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Hypnotic and Raucous 

Austin hard-rock band Lions can relate to facial hair, but can't relate to the Top 40

Wanna know how to please Matt Drenik, singer and guitarist for the hard-rock band Lions? Tell him that his band makes music that sounds like the eternal soundtrack for the teenage years--all Black Sabbath thud, Deep Purple lurch, Motorhead squall and Led Zep stomp.

"When people tell me our music reminds them of being a teenager, that's awesome, man! That's when I was really, I mean magically, learning for the first time how much in love with music I am. There's something about hearing music at that age ... it has such an amazing impact on your soul. To make people feel that, it's a real fucking privilege."

Drenik--like his three partners in the Austin band--is now in his late 20s, but he's flashing back to his teen years.

"When I was a kid, it was all about Nirvana, Soundgarden, Smashing Pumpkins, Jane's Addiction. Those were great bands, and I loved them to death. When I was a kid, I thought Kurt Cobain and Billy Corgan were the coolest shit in the world."

He also cops to being a big fan of A Tribe Called Quest, Public Enemy and early Red Hot Chili Peppers.

"But then that's about the same time when I first listened to Led Zeppelin, buying Houses of the fuckin' Holy. I thought, 'This is great,' and I could feel all the connections."

The still-young Lions will bring their rock sound to Tucson for a gig next Thursday, Feb. 21, at Plush. They'll play on a bill with Mostly Bears and Brohammer.

Lions came together about 2 1/2 years ago, Drenik says. He and drummer Jake Perlman had been in another band, the Good Looks, which broke up but were still booked for a gig at the semi-legendary Austin rock club Emo's.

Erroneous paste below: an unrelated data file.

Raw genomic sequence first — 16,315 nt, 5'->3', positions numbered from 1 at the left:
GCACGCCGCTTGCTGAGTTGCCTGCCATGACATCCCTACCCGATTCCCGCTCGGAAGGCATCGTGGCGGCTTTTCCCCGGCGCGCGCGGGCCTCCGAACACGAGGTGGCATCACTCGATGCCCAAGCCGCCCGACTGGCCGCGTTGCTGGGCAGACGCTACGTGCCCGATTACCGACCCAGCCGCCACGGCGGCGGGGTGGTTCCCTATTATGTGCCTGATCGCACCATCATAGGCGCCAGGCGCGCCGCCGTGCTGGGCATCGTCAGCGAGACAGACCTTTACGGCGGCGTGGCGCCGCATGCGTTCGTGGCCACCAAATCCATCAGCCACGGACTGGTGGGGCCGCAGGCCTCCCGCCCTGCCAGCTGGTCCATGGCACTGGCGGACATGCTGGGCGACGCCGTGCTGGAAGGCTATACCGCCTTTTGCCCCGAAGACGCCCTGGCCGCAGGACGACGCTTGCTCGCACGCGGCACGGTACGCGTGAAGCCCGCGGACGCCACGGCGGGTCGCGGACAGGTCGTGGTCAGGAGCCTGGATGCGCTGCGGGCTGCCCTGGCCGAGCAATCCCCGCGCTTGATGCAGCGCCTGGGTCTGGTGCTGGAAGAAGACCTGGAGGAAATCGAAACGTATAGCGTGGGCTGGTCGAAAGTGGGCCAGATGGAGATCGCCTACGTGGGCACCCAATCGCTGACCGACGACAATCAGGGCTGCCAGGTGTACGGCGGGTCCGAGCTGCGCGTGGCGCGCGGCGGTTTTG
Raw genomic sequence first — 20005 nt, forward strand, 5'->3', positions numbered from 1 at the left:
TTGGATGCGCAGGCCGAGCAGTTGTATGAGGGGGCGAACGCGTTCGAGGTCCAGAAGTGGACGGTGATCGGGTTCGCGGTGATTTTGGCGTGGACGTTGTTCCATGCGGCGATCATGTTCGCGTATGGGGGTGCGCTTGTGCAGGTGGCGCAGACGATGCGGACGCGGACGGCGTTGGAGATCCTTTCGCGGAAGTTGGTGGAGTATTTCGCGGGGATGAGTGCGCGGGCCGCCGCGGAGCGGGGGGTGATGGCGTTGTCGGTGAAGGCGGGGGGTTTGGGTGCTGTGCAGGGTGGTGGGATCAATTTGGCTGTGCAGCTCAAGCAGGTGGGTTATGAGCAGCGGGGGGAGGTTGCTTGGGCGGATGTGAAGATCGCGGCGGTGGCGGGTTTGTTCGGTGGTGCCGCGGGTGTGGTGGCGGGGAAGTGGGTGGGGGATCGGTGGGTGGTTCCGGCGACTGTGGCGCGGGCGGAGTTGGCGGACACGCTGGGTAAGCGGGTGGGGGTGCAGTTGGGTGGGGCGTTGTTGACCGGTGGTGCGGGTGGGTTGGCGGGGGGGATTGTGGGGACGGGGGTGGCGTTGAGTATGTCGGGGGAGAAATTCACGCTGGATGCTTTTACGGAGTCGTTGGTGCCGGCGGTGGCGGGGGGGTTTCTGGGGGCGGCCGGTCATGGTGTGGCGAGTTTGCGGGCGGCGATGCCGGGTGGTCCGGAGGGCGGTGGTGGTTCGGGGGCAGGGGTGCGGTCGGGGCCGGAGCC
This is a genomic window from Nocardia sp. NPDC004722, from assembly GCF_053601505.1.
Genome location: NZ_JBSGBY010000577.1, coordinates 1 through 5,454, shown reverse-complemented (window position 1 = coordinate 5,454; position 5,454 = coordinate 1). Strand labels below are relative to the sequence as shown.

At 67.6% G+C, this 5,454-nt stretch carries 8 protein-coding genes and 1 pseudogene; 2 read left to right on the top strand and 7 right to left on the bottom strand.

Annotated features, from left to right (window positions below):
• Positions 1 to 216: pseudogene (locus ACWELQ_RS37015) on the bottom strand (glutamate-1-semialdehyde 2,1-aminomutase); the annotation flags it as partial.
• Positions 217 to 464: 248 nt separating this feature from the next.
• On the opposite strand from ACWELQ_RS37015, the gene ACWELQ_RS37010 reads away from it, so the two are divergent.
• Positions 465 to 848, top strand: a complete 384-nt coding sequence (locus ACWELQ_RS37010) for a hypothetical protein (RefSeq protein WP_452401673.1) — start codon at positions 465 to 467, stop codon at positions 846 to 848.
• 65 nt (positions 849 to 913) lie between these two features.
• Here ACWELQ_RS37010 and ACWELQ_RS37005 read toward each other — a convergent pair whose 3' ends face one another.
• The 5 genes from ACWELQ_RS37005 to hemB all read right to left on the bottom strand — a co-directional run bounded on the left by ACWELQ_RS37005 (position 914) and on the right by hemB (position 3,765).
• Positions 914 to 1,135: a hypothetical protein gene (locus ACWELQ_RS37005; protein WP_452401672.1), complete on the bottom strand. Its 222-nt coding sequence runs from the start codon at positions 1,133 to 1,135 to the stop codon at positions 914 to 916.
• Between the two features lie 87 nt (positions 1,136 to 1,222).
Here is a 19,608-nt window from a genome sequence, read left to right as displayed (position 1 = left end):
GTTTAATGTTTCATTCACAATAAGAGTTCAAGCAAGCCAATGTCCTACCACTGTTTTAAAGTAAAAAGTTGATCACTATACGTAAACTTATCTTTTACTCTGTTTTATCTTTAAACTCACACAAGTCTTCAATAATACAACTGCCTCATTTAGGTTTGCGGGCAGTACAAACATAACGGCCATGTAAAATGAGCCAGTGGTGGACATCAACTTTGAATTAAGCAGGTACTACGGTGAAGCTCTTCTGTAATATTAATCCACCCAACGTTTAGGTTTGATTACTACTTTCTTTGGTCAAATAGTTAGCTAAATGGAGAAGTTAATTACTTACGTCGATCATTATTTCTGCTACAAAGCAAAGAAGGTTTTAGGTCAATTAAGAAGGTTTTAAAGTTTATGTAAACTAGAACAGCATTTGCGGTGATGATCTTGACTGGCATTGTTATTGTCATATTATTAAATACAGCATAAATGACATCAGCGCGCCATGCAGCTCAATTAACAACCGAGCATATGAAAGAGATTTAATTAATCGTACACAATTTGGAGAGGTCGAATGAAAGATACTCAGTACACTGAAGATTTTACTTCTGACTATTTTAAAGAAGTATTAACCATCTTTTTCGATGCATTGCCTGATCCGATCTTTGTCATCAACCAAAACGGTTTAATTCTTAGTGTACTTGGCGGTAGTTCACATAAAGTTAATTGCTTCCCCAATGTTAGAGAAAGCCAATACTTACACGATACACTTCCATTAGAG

To fulfill that obligation, they formed Lions with bassist Trevor "T-Rev" Sutcliffe and lead guitarist Austin Kalman.

"We knew we had that gig in three weeks, so it was sort of a do-or-die situation. We didn't think it would necessarily last, but it turned out it was the right chemistry. Trevor, he had a real bitchin' moustache, and I knew he could play the bass; I knew what kind of music he was into. He had a great record collection, too. Austin, he played in a lot of prog bands, so he added that dimension to our raw rock sound."

Since Drenik mentions the facial hair, it should be pointed out that all four members of the band are hirsute in one way or another. This, despite the fact that in the accompanying photo, Kalman is clean-shaven. "Now he's got a full beard," Drenik says of his bandmate.

Not that there was a prerequisite or anything. It just turned out that way, Drenik demurs.

"I dunno; it's weird, but we always get the facial-hair comments. The only reason I had long hair and stuff is that I thought that was what rock was all about: kinda letting it all hang out and not being able to conform to anything."

Sartorial choices aside, Lions have carved out an appealing niche with their two releases, the 2006 EP Volume 1 and the full-length No Generation, which was issued in November.

In addition, the totally kick-ass Lions song "Heavy Metal Lady" (from the first disc) appears as a bonus track on the video game Guitar Hero III.

The band's full-throttle sound blends Detroit punk 'n' roll, à la the MC5 and the Stooges, with Blue Cheer-style proto metal, a little ZZ Top boogie, touches of R&B and some dark psychedelic undertones. Drenik sings in an inviting snarl that brings to mind a cross between Zack de la Rocha and Perry Farrell. The result is hypnotic and raucous.

And completely unlike anything in the Top 40, which does not go unnoticed by Drenik. He feels Lions plays music that isn't represented much anymore in the music industry, an opinion reflected in his song "No Generation."

"We don't listen to mainstream rock. I don't even relate to bands like, say, Nickelback or Fall Out Boy. I'll turn on the radio, and they might play something like Queens of the Stone Age late at night, and that's always nice. But most of the time, as a listener or as a player, you feel like your generation got skipped over. And all of the sudden, there are these other commercial bands out there, and you ask, 'Where do I fit in?'"

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